In recent posts I’ve suggested that the sluggishness of the offense had to do with the problems the team had hitting right-handed pitching this season. You can also look at it as a problem with the offensive production in the infield.
As I mentioned before, the Phillies catchers, led by Carlos Ruiz, were very good offensively last year as the Phils posted the second-best OPS at the position overall.
So the problem isn’t with the catchers.
It’s not in the outfield, either. It might be in 2011 if Werth leaves, but it wasn’t in 2010.
That doesn’t leave a whole lot left.
The table below shows what the players playing at the four infield positions, first, second, third and short, combined to do in 2010 compared the players at the same positions for the other NL teams. The teams are ordered by OPS.
By OPS, the Phillies’s infielders were ninth-best offensively in the NL in 2010. The Phils were in the middle of the pack or worse in average (eighth), on-base percentage (tenth) and slugging (ninth) by their infielders. Only the Cardinals and Padres saw their infielders hit fewer doubles than the Phils this season.
Ninth-best offensively in the league isn’t what the Phillies are looking for. Wilson Valdez’s 363 plate appearances on the year (353 of which came as an infielder) are part of the problem, but not all of it. The team is built around the very reasonable belief that Utley and Howard are elite offensive players and they weren’t in 2010.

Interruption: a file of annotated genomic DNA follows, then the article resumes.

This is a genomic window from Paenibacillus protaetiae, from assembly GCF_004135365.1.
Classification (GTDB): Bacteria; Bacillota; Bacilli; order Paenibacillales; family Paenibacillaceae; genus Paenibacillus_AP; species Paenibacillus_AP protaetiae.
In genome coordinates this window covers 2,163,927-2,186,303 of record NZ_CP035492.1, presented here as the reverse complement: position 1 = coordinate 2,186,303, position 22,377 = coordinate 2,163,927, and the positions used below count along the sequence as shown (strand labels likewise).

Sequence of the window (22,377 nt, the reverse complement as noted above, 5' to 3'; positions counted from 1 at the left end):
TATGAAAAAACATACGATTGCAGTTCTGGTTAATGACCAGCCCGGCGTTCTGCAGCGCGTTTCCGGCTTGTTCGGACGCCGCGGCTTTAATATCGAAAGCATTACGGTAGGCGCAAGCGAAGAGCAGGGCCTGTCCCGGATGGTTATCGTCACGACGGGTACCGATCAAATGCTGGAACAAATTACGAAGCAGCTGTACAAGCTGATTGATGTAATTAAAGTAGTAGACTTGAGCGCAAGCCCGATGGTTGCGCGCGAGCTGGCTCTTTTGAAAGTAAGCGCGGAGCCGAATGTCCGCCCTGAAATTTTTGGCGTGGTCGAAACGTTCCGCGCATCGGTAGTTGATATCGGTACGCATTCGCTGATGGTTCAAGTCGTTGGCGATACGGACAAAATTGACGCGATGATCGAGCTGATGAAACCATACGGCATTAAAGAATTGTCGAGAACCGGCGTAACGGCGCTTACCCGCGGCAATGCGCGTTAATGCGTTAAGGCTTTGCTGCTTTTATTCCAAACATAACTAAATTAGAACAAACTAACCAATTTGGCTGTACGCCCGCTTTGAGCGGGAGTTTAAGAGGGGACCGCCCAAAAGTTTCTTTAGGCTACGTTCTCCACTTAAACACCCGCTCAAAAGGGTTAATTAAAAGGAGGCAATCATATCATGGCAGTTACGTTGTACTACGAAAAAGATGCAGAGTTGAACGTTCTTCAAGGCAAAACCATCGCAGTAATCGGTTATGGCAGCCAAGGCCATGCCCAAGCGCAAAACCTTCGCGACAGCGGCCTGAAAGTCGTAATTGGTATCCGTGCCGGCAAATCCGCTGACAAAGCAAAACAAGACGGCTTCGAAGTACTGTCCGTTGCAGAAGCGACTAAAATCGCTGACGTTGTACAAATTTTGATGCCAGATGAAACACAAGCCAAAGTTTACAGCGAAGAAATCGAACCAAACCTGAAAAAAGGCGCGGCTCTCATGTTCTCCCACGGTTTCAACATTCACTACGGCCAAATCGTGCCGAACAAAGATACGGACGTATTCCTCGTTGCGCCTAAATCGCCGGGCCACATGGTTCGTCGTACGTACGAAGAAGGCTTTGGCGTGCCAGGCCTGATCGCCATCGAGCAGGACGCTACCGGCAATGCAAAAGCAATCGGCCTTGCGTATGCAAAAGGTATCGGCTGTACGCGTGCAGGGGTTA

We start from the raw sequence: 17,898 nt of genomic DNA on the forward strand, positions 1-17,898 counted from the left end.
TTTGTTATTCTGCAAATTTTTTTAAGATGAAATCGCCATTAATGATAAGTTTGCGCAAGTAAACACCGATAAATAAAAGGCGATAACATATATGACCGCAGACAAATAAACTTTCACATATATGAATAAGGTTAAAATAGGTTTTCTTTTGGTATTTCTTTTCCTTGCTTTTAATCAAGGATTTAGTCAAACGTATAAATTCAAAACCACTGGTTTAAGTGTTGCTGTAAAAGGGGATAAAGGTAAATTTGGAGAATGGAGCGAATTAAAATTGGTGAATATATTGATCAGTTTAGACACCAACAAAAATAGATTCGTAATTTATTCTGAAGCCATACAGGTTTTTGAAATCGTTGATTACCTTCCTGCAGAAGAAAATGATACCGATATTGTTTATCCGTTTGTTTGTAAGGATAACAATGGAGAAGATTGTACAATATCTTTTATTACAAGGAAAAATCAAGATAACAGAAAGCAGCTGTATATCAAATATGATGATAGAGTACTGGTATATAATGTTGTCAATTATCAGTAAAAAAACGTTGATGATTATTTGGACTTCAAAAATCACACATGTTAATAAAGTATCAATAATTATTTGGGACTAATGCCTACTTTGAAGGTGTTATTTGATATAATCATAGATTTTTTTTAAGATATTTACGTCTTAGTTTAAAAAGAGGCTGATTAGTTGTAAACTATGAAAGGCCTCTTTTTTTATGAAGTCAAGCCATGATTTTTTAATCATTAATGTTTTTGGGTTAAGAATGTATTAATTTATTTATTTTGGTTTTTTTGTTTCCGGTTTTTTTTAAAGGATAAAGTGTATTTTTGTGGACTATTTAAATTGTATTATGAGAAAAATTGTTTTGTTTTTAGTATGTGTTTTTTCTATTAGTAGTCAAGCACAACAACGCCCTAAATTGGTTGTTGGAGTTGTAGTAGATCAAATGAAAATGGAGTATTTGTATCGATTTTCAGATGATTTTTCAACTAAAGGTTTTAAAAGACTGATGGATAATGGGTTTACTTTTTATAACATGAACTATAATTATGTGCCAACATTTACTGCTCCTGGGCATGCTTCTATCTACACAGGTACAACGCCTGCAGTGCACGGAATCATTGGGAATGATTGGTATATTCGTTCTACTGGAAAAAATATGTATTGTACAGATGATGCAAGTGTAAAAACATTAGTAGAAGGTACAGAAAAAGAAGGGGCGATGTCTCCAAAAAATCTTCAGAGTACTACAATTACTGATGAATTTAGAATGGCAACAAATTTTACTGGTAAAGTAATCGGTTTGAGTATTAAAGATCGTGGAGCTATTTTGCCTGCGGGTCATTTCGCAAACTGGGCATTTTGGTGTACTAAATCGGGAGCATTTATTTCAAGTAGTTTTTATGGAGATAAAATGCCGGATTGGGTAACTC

The outfielders, on the other hand, were just fine.
By OPS, the guys playing the outfield positions were third-best in the NL last season. Only two NL teams got more home runs from their outfielders and the Reds and the Rockies both hit just one more than the 70 for the Phils. The Phillies got 274 RBI from their guys playing the outfield, which was the most in the league. Only the Cards had a better on-base percentage.
It wasn’t too long ago that the Phils were among the best offensive teams in both the infield and the outfield.
Here, for example, is how the numbers looked for the infielders in 2007:
So, by OPS, in 2010 there were only seven teams that got less production from their infield. As recently as 2007, there were only two teams that got more, and the two that did, the Brewers and the Fish, only did so by a tiny margin. Back in 2007, the guys playing the infield for the Phils combined to hit 112 home runs and drive in a league-high 418 runs. In 2010, Phillies infielders combined to hit 72 home runs and drove in 340 runs.
The outfielders were also slightly better relative to the rest of the league, but the difference wasn’t nearly as dramatic. Here’s what the outfield numbers for 2007 look like:
The Phillies claimed 22-year-old infielder Carlos Rivero off of waivers from the Indians. Rivero has played shortstop almost exclusively in the minors and put up a 255/315/361 line over 2,156 plate appearances.